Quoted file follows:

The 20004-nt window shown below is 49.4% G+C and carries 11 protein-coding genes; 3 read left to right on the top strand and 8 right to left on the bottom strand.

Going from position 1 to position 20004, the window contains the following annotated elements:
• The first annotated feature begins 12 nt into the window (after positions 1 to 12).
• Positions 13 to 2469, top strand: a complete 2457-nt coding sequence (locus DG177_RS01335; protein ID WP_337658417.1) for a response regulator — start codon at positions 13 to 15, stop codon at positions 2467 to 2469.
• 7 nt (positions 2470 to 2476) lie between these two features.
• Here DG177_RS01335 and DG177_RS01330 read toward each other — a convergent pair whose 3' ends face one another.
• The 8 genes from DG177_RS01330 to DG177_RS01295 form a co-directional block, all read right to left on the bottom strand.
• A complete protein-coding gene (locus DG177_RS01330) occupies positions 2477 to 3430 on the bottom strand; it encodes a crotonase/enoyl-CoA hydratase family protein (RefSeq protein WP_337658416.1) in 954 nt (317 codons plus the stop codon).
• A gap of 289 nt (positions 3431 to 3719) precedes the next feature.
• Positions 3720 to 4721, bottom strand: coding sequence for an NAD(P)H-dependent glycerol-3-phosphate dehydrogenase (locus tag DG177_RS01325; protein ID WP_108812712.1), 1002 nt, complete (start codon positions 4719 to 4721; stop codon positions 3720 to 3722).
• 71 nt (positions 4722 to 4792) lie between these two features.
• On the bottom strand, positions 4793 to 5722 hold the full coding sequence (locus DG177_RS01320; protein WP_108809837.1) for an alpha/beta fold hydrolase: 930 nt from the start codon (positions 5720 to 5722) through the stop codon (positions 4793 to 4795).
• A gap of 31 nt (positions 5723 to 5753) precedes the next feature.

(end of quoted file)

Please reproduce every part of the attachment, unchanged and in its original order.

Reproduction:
The 20004-nt window shown below is 49.4% G+C and carries 11 protein-coding genes; 3 read left to right on the top strand and 8 right to left on the bottom strand.

Going from position 1 to position 20004, the window contains the following annotated elements:
• The first annotated feature begins 12 nt into the window (after positions 1 to 12).
• Positions 13 to 2469, top strand: a complete 2457-nt coding sequence (locus DG177_RS01335; protein ID WP_337658417.1) for a response regulator — start codon at positions 13 to 15, stop codon at positions 2467 to 2469.
• 7 nt (positions 2470 to 2476) lie between these two features.
• Here DG177_RS01335 and DG177_RS01330 read toward each other — a convergent pair whose 3' ends face one another.
• The 8 genes from DG177_RS01330 to DG177_RS01295 form a co-directional block, all read right to left on the bottom strand.
• A complete protein-coding gene (locus DG177_RS01330) occupies positions 2477 to 3430 on the bottom strand; it encodes a crotonase/enoyl-CoA hydratase family protein (RefSeq protein WP_337658416.1) in 954 nt (317 codons plus the stop codon).
• A gap of 289 nt (positions 3431 to 3719) precedes the next feature.
• Positions 3720 to 4721, bottom strand: coding sequence for an NAD(P)H-dependent glycerol-3-phosphate dehydrogenase (locus tag DG177_RS01325; protein ID WP_108812712.1), 1002 nt, complete (start codon positions 4719 to 4721; stop codon positions 3720 to 3722).
• 71 nt (positions 4722 to 4792) lie between these two features.
• On the bottom strand, positions 4793 to 5722 hold the full coding sequence (locus DG177_RS01320; protein WP_108809837.1) for an alpha/beta fold hydrolase: 930 nt from the start codon (positions 5720 to 5722) through the stop codon (positions 4793 to 4795).
• A gap of 31 nt (positions 5723 to 5753) precedes the next feature.